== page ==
Eating healthy can be challenging enough without having to weed through which diet advice is sound and what is a myth. We’ve done some myth busting for you!

Drinking more water can help you lose weight

Turns out there’s no evidence that water peels off pounds.  True, foods containing water – such as soup, can fill you up.  But just drinking water alone doesn’t have the same impact.  Our thirst mechanism and our hunger mechanism are two different things.  Best advice – drink water for health benefits and to make sure your body has the water it needs and not for weight loss!

Sea salt has less sodium than table salt

Sea salt along with any salt is just salt.  Sea salt contains less sodium per teaspoon than table salt because sea salt is coarser, so fewer grains fit into the teaspoon.  Best advice – Use any salt in moderation. Or use spices to enhance the flavor of your foods instead!

Skim milk has less calcium than whole milk

Reducing the fat content in milk slightly increases the calcium content.  The fat in milk doesn’t contain the calcium.  Best advice – Milk is not the only good source of calcium.  Try yogurt, cheese, cottage cheese, calcium fortified soy milk, almond milk, tofu, and even deep green vegetables.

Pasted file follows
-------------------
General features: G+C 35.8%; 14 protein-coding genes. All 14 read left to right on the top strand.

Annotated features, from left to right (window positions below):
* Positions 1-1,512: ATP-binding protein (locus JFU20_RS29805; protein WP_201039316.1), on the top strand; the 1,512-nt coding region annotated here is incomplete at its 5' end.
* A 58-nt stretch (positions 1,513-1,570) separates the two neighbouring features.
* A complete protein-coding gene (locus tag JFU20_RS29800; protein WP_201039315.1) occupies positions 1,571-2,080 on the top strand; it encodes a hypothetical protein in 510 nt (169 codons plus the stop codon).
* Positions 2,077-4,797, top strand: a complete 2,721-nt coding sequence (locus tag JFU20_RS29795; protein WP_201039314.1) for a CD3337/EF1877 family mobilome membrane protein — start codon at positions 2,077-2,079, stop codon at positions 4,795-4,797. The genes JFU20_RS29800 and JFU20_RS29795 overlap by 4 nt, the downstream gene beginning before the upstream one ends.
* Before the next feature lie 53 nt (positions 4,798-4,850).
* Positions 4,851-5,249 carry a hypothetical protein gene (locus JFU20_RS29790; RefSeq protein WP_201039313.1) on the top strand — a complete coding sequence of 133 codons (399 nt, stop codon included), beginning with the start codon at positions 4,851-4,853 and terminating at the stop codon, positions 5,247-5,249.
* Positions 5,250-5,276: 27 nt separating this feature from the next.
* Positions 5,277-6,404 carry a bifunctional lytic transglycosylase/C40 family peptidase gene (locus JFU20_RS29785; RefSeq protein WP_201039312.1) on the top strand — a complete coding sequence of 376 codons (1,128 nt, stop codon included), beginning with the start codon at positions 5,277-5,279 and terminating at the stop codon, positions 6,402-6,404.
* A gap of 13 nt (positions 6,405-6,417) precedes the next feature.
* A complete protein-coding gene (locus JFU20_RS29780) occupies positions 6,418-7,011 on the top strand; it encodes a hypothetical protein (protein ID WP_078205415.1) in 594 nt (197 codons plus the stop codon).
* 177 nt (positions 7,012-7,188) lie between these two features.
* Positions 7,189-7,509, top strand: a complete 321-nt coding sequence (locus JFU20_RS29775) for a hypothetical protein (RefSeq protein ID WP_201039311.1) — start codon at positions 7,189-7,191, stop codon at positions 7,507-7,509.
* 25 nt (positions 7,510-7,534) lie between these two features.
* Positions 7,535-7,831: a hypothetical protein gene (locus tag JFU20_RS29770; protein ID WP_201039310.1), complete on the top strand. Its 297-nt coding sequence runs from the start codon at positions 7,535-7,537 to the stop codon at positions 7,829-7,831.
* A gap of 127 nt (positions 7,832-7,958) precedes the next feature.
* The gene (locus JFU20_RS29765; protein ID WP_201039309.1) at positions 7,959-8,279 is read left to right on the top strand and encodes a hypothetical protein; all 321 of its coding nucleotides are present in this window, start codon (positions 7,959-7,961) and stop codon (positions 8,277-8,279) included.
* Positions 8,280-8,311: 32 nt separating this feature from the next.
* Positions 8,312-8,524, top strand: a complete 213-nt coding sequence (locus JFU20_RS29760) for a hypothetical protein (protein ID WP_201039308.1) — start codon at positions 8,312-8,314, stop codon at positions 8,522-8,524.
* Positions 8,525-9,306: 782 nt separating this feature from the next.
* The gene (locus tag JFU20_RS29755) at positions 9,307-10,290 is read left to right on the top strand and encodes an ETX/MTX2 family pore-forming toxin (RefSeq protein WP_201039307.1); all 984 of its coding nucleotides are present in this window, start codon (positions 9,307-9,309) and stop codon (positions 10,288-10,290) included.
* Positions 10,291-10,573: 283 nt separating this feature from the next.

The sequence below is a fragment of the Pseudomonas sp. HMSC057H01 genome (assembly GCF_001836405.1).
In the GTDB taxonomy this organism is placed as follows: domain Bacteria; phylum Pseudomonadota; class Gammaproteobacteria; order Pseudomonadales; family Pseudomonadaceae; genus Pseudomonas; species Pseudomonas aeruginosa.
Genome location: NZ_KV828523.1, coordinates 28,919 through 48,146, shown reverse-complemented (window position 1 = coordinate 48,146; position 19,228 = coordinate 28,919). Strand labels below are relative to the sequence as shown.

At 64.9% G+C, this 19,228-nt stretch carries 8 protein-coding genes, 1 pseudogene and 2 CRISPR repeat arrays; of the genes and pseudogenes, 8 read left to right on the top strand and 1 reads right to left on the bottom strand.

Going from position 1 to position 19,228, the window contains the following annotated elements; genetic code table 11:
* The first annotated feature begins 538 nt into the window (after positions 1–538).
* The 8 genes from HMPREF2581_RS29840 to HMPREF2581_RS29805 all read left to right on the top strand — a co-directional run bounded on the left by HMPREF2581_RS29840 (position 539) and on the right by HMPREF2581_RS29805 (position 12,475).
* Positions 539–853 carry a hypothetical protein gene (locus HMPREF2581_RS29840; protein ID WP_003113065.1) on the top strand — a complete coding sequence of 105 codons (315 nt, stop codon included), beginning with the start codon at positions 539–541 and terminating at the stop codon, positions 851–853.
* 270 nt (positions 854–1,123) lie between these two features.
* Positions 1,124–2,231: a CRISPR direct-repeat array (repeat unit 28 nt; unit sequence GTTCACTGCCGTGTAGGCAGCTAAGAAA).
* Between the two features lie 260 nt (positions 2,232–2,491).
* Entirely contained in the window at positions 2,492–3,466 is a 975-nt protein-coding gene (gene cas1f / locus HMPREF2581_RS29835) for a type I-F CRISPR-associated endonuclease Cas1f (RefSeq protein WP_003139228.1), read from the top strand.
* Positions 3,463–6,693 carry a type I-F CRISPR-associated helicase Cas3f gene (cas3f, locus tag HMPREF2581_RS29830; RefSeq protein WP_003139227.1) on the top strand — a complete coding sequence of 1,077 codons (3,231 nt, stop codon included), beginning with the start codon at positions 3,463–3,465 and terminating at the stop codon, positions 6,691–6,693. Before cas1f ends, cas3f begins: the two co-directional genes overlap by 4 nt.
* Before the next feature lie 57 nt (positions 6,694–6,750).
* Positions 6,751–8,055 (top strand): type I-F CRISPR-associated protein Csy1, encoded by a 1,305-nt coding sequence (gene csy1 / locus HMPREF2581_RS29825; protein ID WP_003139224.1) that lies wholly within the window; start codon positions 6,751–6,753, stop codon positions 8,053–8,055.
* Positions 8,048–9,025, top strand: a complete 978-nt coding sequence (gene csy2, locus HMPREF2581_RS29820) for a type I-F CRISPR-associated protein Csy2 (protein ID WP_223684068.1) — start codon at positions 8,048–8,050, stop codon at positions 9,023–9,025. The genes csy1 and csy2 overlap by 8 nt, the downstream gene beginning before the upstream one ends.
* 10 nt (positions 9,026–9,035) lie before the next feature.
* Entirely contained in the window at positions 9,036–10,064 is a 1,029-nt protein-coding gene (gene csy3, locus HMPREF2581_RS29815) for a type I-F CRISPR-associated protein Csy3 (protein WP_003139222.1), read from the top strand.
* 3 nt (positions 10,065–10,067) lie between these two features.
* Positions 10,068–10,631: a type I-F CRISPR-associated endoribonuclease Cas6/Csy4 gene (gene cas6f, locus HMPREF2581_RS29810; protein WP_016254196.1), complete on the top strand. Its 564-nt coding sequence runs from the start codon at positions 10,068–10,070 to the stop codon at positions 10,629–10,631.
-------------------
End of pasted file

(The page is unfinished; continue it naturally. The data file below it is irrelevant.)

Beans and rice have to be eaten together

Complimentary proteins are definitely important when following a vegan diet to make sure you are getting all the amino acids your body needs throughout the day. We all know that beans and rice are a great pairing but turns out you don’t have to actually eat them together in the same meal. Eat a variety of plant-based proteins throughout the day so you still get the benefit of all those necessary amino acids. Now they’re in your “protein basket.” Now you can pair foods based on taste rather than protein profile.

Too much sugar leads to diabetes

Too much sugar doesn’t cause diabetes but candy and other sugary foods contribute plenty of calories that can lead to weight gain. Being overweight can increase the risk of type 2 diabetes. Best advice – you don’t have to avoid any food group entirely to prevent diabetes, but monitoring your intake of sugar and sugar substitutes is essential for managing your risk of diabetes and your overall health.